KARACHI: Pakistan has received $452.4 million as the second tranche of $6 billion IMF loan taking the foreign exchange reserves up to $18 billion.
“On 23-December-2019, SBP received US$452.4 million from International Monetary Fund (IMF) as second tranche under EFF (extended fund facility) program,” the State Bank of Pakistan (SBP) said in a statement.
The country’s foreign exchange reserves stood at $17.595 billion in the week ended December 20 compared with $17.655 billion in previous week. The SBP’s reserves increased $14 million to $10.907 billion.
The SBP didn’t include the latest disbursement in its weekly reserves data. “These funds [IMF loan tranche] will be part of SBP weekly reserves data as of 27-December-2019, to be released on 02-January-2020,” the SBP said.
With inclusion of the second tranche, the country’s foreign exchange reserves rose to $18 billion, while the reserves held by the SBP increased to $11.35 billion.
Last week, the executive board of the IMF approved second tranche following the completion of the first review of three-year extended fund facility in July.
The Washington-based lender, after the first review, posed trust on continuity of IMF-backed reforms needed to bring Pakistan’s economy on the stability path. But, it cautioned against fiscal slippages with risks to reforms remaining elevated. The growth was projected to further slide to 2.4 percent in the current fiscal year from 3.3 percent in the last fiscal of 2018/19.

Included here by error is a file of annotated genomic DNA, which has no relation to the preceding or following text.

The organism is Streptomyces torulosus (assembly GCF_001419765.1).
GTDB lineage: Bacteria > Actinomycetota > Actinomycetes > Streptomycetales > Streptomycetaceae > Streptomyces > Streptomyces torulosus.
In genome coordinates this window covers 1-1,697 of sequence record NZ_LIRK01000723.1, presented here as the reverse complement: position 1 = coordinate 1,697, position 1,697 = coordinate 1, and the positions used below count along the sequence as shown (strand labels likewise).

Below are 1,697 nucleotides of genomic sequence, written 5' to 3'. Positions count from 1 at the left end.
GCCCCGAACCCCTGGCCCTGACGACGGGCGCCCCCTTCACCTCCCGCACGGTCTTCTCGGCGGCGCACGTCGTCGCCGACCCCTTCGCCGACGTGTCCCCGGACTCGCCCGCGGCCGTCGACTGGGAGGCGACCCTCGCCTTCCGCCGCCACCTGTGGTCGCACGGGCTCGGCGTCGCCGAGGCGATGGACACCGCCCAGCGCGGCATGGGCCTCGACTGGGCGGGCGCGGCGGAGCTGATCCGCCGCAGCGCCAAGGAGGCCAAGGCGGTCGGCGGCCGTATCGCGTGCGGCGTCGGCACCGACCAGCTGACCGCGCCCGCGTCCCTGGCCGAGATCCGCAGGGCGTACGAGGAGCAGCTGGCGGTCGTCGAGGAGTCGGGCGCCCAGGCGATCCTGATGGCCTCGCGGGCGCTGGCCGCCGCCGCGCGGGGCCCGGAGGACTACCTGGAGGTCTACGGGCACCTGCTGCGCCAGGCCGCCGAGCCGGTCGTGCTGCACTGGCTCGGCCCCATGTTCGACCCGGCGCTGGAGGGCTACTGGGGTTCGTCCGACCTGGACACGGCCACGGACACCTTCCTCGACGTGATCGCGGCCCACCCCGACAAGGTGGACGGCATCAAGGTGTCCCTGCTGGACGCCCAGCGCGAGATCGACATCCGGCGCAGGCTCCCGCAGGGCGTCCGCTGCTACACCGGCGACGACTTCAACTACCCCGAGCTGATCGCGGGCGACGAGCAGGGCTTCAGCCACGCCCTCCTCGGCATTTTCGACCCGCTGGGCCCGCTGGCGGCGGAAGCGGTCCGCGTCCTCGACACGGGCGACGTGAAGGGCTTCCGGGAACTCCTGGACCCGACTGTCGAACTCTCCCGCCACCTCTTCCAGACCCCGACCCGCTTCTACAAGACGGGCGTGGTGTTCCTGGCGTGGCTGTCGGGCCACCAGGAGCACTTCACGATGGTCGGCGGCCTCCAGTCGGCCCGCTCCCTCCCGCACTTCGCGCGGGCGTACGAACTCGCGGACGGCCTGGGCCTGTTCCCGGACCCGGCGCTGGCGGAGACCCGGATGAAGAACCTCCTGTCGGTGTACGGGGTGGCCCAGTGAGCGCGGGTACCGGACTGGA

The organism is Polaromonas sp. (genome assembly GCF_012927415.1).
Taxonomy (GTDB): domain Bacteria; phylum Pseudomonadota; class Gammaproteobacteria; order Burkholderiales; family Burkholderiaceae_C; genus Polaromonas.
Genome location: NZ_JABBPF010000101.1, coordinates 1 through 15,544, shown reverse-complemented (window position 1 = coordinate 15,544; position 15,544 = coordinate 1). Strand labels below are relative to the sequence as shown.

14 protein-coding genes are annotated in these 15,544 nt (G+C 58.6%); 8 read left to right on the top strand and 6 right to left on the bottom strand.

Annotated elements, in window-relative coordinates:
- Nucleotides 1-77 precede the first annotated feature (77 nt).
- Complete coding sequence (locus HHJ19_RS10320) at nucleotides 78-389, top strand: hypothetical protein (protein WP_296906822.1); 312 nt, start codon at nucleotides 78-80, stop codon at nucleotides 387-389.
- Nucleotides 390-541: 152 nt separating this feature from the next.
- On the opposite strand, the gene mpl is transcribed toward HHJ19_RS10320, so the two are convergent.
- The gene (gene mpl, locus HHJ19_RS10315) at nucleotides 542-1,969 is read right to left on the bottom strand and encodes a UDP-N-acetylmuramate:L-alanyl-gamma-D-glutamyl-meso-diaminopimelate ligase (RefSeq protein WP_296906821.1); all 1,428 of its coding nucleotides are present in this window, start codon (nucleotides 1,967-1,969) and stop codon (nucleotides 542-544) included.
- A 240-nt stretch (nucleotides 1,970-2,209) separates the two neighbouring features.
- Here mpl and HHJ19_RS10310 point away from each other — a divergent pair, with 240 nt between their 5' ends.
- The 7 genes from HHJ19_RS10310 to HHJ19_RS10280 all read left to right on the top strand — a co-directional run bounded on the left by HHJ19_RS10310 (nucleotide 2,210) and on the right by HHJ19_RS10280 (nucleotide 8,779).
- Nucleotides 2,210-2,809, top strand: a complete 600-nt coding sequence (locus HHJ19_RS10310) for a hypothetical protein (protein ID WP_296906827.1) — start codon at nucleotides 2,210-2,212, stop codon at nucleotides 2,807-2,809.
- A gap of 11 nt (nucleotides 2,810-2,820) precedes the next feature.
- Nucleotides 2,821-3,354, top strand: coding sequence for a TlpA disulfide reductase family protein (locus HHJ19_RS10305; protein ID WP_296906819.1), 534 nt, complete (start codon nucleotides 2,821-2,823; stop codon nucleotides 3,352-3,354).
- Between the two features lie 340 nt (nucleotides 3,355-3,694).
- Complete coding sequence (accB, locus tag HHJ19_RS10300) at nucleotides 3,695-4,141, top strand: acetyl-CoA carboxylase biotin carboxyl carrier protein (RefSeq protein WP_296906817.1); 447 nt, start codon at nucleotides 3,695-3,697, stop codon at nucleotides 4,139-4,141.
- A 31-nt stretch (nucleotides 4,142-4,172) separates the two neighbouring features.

“Pakistan’s economic reform program is on track,” the IMF said in a statement then. “Decisive policy implementation by the Pakistani authorities is helping to preserve economic stability aiming to put the economy on the path of sustainable growth.”
The Fund further said transition to a market-determined exchange rate has been orderly.
“Inflation has started to stabilise, mitigating the impact on the most vulnerable groups of the population,” it added. “The authorities remain committed to expanding the social safety nets, reducing poverty, and narrowing the gender gap.”
The reforms include strengthening tax revenue mobilisation, including the elimination of tax exemptions and loopholes, and prudent expenditure policies. While market-determined exchange rate is warranted to shield the economy from external shocks, increase in tariffs is seen as a way to bring the energy sector from circular debt morass.
Total IMF’s loan disbursements reached to $1.44 billion following the second tranche release. The country bagged the first loan installment of around $1 billion in July.